Technical tools to improve student involvement 

By Karen Herland

John Bentley is enthusiastic about his new role at the Centre for Teaching and Learning Services (CTLS).

Bentley joined the team officially after spending the better part of this year participating in the program on a temporary basis. He brings a degree earned here in educational technology almost a decade ago, plus several years experience in the BBC’s educational division and the Open University in the U.K., in distance education. His motivating interest is how to better use technology in the classroom.

Bentley said that traditional “transmission” models, in which information is poured from professors into willing student vessels, is no longer a viable explanation for the process of learning. The challenge is “how to engage ‘generation net’ students who are constantly building their learning on previous knowledge.” Bentley sees the key to effective teaching to be transforming students into active learners, instead of passive recipients of knowledge.

On a practical level, he can offer one-on-one time with professors who want to better understand and exploit the tools available through moodle — like wiki models and quizzes. He has been asked how to embed film examples into moodle sites, and is exploring that possibility.

He can also record professors in the classroom, and go back through their footage with them, pointing out strong and weak responses.

“The thing I think about most in terms of teaching is “What do you want your students to remember about your course five years from now?’” Bentley said that posing that question to professors is a useful way to help them better design their courses, and better deliver their material.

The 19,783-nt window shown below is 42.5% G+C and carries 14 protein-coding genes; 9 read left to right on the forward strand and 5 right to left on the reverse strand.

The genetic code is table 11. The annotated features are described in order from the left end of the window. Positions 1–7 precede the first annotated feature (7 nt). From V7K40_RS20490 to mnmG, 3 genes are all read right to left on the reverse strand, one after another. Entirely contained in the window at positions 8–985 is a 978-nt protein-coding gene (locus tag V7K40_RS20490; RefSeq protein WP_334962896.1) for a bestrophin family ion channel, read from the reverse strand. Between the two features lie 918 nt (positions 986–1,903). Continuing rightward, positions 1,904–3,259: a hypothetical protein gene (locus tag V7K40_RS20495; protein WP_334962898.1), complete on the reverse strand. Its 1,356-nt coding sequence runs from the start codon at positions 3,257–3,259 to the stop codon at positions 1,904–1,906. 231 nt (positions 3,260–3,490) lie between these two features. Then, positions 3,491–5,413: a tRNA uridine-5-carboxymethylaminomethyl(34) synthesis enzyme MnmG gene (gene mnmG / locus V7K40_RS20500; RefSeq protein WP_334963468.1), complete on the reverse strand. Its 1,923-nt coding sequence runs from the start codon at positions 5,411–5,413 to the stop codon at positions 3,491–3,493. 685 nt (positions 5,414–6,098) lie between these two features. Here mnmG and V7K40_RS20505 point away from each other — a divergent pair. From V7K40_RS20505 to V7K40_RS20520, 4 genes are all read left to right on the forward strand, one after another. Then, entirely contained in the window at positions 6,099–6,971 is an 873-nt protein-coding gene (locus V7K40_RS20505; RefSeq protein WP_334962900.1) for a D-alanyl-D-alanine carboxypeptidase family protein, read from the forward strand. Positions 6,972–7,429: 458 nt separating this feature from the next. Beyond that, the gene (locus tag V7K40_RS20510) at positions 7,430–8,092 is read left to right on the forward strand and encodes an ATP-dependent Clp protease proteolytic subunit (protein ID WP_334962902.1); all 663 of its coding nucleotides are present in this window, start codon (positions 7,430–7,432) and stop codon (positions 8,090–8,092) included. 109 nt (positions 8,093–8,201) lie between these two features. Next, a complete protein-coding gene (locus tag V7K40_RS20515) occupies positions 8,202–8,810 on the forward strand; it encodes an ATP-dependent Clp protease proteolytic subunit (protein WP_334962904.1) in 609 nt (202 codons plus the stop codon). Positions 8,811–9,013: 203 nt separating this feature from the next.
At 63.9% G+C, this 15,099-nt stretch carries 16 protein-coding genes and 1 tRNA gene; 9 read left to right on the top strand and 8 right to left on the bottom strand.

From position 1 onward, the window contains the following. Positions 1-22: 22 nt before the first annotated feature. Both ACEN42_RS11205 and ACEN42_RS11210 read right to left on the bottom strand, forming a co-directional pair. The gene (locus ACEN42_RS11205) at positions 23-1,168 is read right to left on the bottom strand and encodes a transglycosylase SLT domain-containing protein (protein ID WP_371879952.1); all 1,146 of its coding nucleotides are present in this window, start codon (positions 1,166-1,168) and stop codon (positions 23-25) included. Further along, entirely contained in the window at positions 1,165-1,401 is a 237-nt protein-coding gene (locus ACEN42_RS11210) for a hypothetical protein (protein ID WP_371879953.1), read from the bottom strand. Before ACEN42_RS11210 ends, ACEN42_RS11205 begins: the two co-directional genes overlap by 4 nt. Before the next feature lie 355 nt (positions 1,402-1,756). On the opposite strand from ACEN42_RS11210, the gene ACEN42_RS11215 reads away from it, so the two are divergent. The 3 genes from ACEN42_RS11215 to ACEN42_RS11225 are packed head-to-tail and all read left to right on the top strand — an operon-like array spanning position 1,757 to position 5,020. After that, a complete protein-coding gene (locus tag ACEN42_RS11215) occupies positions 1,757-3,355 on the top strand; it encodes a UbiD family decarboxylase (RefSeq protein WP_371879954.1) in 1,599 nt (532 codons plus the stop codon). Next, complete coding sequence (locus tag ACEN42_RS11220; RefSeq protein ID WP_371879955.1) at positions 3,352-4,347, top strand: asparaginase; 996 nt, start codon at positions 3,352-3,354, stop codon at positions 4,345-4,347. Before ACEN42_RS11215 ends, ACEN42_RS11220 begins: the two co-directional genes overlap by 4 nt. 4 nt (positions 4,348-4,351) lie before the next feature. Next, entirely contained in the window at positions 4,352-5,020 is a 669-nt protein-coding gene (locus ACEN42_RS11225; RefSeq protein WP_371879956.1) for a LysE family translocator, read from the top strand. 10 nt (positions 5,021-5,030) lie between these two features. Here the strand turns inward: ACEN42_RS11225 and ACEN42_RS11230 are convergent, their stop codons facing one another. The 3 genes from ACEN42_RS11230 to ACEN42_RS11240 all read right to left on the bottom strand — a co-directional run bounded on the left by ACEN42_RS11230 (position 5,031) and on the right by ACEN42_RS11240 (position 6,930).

He thinks Concordia is a pioneer in innovative teaching methods, with early adoption of open and distance education and a growing number of online courses available for students.

Initially designed as a way for students who are in mid-career to expand their knowledge or upgrade their skill set, distance courses are becoming increasingly relevant for all students.

“Many students in their twenties have more responsibility, full-time work and other commitments. They need to be able to learn when it suits them.”

Another misconception is that students will skip classes and just surf through online material, missing out on the interaction of the classroom.

“In fact, we see that students who are engaged by the lectures are more likely to go online and look up the other resources their teachers have made available.”

The CTLS web site,, outlines the tools currently available for professors who want to improve their teaching skills or expand their resources. New tools will be available before the end of the winter term and Bentley intends to continue adding resources.


Concordia University